In 2006, a Black woman named Tarana Burke founded the Me Too movement. She moved quietly in underprivileged communities where her activism was most needed. In 2017, Alyssa Milano, in response to a New York Times article detailing decades of sexual assault and harassment by movie mogul Harvey Weinstein, asked women to tweet “Me Too” if they’d been the victims of sexual assault or harassment. The hashtag became Time magazine’s Person of the Year.

The tweet that brought Tarana Burke’s movement the attention it always deserved.

We used to disregard the role of social media to affect real change, but the 2016 election showed us how powerful it could really be. Me too moved from a viral hashtag to empowering women to call out and, in many cases, report the perpetrators of sexual violence. The hope was that ‘boys will be boys‘ just wasn’t going to cut it anymore. Bill Cosby’s 2018 conviction and sentence gave breath to that hope.

Weisntein was accused of over 100 assaults, rapes and your ordinary run of the mill being a skeever at work. And yet, when you google ‘serial sexual rapist‘ he doesn’t appear in any of the lists. In February, he was convicted of two counts of sexual assault and one count of rape. Before he was sentenced, he addressed the Court. An accused’s statement to the court can make a huge difference. The whole goal of the defense presentation is to make it really hard for the judge to sentence you to a long prison term. You want the judge to squirm a bit, to feel bad about it. What you don’t wan to do is say anything at all like this:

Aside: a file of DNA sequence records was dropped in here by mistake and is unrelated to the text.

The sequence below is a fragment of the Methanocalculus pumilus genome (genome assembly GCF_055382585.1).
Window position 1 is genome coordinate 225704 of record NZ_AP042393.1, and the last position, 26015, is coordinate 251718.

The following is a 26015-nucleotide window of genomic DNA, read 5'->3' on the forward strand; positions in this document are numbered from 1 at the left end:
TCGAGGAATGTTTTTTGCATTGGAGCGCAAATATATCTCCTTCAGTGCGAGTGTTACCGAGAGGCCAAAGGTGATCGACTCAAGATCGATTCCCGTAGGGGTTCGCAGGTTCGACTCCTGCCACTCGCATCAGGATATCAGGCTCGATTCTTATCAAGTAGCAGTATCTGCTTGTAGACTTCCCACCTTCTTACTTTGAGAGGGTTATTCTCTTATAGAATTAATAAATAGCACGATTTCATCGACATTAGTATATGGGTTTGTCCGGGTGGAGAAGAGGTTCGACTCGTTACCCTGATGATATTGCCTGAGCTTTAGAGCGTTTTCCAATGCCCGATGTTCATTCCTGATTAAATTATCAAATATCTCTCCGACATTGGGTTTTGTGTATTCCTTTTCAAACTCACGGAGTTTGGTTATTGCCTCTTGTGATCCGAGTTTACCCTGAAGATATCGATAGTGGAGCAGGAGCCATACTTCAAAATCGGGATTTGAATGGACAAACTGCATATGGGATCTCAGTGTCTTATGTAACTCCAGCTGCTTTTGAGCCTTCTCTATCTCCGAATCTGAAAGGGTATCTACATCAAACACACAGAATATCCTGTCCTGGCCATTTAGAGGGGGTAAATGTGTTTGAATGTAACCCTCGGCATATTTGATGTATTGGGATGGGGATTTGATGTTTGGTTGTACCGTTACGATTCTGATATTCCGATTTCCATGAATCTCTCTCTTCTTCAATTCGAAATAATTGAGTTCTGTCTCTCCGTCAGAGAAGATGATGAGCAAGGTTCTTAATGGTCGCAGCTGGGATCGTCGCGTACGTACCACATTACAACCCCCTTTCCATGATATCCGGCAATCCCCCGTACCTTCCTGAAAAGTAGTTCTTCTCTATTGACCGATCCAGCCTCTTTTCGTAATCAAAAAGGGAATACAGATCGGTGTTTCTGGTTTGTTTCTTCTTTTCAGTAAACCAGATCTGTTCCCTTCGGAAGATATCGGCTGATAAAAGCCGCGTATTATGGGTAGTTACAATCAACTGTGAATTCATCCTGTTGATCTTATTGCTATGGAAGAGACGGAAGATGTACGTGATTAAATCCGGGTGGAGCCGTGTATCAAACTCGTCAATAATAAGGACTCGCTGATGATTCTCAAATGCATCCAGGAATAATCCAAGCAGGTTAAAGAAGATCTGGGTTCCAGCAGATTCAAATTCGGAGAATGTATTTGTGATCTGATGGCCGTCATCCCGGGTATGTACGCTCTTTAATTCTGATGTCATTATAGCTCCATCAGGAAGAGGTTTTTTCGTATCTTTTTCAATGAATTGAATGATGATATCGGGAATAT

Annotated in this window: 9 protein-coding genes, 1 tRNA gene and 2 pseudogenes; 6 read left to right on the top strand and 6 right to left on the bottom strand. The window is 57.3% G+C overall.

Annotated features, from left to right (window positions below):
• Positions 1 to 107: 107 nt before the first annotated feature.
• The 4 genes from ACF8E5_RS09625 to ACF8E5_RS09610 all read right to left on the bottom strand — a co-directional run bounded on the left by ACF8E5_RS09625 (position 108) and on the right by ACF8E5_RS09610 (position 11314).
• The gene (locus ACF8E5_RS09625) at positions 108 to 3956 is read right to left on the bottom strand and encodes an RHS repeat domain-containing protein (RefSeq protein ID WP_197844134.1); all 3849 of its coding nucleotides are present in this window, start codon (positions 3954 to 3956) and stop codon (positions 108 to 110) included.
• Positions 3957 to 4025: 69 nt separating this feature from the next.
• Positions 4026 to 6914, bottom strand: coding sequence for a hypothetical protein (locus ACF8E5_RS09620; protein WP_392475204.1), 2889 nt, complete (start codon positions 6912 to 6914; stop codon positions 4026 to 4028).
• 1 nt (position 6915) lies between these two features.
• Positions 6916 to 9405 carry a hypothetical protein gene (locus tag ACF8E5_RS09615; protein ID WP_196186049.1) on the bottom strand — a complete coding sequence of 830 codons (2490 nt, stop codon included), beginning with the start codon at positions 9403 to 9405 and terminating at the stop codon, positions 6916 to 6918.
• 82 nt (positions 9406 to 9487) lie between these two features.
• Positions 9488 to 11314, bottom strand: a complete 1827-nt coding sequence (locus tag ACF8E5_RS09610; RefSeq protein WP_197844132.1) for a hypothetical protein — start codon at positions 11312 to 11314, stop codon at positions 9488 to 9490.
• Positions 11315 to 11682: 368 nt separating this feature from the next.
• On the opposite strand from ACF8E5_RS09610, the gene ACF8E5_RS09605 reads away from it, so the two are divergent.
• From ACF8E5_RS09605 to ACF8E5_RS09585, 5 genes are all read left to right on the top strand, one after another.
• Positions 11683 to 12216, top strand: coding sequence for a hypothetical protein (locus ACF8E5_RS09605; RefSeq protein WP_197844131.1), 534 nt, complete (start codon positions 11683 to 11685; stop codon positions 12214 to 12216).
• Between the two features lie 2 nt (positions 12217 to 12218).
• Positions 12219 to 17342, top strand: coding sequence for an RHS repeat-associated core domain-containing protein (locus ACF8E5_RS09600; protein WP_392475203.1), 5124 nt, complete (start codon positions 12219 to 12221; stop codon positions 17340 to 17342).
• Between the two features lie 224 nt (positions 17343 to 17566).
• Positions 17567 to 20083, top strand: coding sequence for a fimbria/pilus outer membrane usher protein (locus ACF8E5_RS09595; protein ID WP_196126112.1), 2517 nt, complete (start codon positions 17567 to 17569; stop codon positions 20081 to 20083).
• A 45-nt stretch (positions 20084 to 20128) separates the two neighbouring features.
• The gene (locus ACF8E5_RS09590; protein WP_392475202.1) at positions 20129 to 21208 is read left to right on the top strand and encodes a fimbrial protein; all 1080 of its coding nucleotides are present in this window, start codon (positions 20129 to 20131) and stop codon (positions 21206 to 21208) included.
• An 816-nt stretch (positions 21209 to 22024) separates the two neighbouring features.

“I’m not going to say these aren’t great people. I had a wonderful time with these people. I’m confused, and I think men are confused,” he continued, turning his attention back to the #MeToo movement. “I think about the thousands of men and women who are losing due process, and I’m worried about this country.”

USA Today, March 2020

Weinstein was sentenced to 23 years in prison. He has lots of time to work out his confusion.